Several conversations over the past few days have kept coming back to the same point: in the online world, things that seem cheap often aren’t, and things that seem expensive may actually be the cheaper alternative. For instance, Eric Rardin mentioned it in an email today, pointing out that just about any kind of “free” online outreach you can think of (blogs, list-building, social networking, etc.) actually takes a significant amount of time, and that a group or campaign looking to build a list may be better off buying names from a good opt-in source (such as Care2, the company Eric “coincidentally” works for).
Want to get an idea of the REAL cost of social networking outreach, for instance? Eric recommends a certain company’s social networking return-on-investment calculator. Another example would be advertising — Google Ads or BlogAds may be a cheaper attention-getting tool than spending staff time trying to reach people online through more hands-on means. Video? Cheap to shoot, free to post, a serious pain to edit.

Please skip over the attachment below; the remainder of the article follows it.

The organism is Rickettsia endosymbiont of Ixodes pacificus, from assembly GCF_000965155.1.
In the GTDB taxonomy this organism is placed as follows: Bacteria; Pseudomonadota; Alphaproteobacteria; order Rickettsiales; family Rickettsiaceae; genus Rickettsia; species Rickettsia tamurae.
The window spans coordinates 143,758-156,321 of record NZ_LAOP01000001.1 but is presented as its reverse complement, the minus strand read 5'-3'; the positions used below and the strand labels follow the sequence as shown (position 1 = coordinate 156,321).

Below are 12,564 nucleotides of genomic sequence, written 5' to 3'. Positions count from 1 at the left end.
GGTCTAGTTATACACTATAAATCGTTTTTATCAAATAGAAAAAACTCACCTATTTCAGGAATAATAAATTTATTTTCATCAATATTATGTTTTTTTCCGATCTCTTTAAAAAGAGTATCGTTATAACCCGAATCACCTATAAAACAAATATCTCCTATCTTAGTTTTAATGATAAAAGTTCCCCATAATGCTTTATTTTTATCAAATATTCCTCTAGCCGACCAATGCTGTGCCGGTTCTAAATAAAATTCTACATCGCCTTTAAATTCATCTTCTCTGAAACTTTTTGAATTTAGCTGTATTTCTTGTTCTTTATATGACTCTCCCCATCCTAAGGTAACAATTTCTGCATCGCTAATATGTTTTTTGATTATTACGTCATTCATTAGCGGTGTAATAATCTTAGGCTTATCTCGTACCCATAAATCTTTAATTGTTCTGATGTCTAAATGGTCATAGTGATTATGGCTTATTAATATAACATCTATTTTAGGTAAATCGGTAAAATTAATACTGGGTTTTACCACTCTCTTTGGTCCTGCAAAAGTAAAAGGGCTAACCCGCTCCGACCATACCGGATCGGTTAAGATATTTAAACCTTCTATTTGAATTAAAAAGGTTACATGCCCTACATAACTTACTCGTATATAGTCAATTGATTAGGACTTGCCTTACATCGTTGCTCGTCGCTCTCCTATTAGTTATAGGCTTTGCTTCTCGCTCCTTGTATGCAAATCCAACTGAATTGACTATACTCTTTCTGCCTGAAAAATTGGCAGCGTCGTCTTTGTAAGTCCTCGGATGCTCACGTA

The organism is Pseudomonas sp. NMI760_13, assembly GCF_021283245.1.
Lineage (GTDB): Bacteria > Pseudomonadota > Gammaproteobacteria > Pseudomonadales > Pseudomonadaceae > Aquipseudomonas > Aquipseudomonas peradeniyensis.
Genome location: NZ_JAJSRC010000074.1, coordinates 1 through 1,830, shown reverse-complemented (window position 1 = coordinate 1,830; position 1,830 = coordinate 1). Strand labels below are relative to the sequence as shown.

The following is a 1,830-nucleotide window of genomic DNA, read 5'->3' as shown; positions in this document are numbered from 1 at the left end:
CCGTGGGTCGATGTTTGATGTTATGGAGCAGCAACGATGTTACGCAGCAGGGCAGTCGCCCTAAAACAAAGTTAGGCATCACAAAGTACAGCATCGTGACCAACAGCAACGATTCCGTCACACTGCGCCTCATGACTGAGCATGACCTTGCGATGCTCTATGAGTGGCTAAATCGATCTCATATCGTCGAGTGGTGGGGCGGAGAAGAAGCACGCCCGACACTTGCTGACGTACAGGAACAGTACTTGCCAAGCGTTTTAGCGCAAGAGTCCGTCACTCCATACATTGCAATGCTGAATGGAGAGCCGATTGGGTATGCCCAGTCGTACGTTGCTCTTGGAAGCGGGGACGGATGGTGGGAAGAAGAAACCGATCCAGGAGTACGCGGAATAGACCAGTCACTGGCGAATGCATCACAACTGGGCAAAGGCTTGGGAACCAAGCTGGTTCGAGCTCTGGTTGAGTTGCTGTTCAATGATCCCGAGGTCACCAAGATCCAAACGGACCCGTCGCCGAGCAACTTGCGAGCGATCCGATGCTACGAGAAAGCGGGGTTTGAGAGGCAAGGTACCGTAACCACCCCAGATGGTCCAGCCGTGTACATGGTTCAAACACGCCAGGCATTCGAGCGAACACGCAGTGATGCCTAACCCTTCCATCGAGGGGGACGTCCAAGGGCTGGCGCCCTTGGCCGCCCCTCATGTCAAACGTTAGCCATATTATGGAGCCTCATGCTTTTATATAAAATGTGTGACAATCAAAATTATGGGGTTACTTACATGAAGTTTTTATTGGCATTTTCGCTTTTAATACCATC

The same logic often applies when you’re building websites. For instance, open-source software such as the Joomla platform I’ve been using lately doesn’t cost anything to download and install, but it can be extremely time-consuming to get set up — and there’s no manual. Yes there’s documentation, but it’s sparse at best and written by tech nerds for whom English is rarely their first language, even if it theoretically is. I’ve spent hours digging around for solutions to what should be relatively simple problems, when if I’d bought any of several $100-$200 content management systems, I’d get a manual, an online product support forum run by the guys who built the software AND a tech support phone number. Maddening. Free is free, except when it ain’t — and if you’re planning a web technology or outreach project, be sure to count the REAL costs.